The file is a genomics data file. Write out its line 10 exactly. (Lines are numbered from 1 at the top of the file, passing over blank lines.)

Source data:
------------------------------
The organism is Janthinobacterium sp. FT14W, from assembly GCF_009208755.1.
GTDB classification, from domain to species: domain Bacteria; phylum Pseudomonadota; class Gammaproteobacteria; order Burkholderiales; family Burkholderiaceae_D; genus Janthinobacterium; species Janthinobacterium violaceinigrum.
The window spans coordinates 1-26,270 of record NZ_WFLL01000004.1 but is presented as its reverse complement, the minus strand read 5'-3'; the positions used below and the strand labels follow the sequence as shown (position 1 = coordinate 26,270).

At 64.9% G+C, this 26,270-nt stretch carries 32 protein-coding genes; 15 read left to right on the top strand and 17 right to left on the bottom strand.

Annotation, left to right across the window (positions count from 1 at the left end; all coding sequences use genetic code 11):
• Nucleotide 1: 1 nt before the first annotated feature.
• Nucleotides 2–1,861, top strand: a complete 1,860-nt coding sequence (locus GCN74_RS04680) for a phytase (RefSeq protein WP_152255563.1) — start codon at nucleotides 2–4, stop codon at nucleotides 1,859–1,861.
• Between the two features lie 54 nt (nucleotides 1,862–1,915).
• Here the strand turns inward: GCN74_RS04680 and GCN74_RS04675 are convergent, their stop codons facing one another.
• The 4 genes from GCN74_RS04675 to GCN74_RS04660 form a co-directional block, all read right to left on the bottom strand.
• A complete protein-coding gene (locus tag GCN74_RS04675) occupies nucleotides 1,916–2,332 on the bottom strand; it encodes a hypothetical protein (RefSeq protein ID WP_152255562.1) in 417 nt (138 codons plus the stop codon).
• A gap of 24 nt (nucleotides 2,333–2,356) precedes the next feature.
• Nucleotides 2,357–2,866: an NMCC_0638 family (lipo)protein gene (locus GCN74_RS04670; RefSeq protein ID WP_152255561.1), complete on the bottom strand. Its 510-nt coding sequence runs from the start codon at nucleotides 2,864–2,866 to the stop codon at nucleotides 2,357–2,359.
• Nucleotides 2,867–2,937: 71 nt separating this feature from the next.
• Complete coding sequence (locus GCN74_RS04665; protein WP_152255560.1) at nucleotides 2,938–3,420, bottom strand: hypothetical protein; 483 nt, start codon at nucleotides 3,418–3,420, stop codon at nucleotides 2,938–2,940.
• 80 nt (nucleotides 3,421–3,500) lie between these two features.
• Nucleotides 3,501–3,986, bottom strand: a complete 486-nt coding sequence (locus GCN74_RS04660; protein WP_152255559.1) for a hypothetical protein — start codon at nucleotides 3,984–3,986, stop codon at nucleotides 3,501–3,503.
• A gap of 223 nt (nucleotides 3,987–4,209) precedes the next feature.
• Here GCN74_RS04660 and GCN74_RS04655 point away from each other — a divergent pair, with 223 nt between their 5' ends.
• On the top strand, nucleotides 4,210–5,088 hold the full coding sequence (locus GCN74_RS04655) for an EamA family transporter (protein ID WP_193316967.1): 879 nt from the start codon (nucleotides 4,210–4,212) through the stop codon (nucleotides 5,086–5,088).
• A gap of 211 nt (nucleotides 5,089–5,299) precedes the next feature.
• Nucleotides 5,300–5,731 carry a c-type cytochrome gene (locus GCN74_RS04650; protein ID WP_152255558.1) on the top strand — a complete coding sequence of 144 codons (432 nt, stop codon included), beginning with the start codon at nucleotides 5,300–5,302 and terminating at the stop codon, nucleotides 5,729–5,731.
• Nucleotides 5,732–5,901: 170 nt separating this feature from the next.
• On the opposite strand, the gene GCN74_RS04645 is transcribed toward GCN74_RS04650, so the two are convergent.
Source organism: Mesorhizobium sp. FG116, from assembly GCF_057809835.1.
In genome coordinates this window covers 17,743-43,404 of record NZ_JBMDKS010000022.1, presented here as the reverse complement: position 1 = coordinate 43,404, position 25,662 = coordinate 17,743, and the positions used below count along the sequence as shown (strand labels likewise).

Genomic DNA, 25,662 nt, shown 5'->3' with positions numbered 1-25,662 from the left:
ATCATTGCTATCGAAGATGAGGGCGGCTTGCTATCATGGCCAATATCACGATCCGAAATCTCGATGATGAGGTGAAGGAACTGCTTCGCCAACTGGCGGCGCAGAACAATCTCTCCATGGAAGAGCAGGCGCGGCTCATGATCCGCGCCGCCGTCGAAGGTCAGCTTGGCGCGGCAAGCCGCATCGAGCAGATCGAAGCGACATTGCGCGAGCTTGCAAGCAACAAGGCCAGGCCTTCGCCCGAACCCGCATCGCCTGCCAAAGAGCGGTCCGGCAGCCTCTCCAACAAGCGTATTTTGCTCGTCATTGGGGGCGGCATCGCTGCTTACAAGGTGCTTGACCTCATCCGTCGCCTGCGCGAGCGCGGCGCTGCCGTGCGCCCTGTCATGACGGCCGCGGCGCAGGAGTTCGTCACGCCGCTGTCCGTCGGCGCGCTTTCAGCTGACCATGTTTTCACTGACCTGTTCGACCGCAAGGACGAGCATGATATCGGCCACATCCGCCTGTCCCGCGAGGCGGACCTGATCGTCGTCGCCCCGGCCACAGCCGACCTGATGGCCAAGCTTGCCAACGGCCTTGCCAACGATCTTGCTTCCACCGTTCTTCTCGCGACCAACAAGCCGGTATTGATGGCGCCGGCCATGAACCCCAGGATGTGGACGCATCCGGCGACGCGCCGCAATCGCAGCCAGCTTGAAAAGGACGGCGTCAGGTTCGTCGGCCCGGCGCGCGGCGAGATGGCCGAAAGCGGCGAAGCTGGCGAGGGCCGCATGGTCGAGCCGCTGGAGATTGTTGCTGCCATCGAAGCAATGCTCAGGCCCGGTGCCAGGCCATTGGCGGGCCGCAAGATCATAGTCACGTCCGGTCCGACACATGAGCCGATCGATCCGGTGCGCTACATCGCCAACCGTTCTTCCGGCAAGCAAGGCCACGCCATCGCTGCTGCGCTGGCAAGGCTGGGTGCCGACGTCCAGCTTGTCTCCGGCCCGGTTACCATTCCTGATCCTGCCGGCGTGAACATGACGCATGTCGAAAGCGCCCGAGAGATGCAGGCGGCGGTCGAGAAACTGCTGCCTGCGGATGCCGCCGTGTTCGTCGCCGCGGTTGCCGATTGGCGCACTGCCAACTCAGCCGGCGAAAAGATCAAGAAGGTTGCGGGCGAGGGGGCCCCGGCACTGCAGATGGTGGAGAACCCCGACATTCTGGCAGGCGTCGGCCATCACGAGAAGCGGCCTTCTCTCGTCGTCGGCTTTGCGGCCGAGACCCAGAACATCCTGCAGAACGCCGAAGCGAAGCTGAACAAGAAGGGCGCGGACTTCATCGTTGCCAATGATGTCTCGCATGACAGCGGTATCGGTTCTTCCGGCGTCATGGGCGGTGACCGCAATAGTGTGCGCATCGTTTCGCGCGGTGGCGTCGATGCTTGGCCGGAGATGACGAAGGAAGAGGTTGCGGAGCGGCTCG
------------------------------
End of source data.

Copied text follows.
• The 4 genes from GCN74_RS04675 to GCN74_RS04660 form a co-directional block, all read right to left on the bottom strand.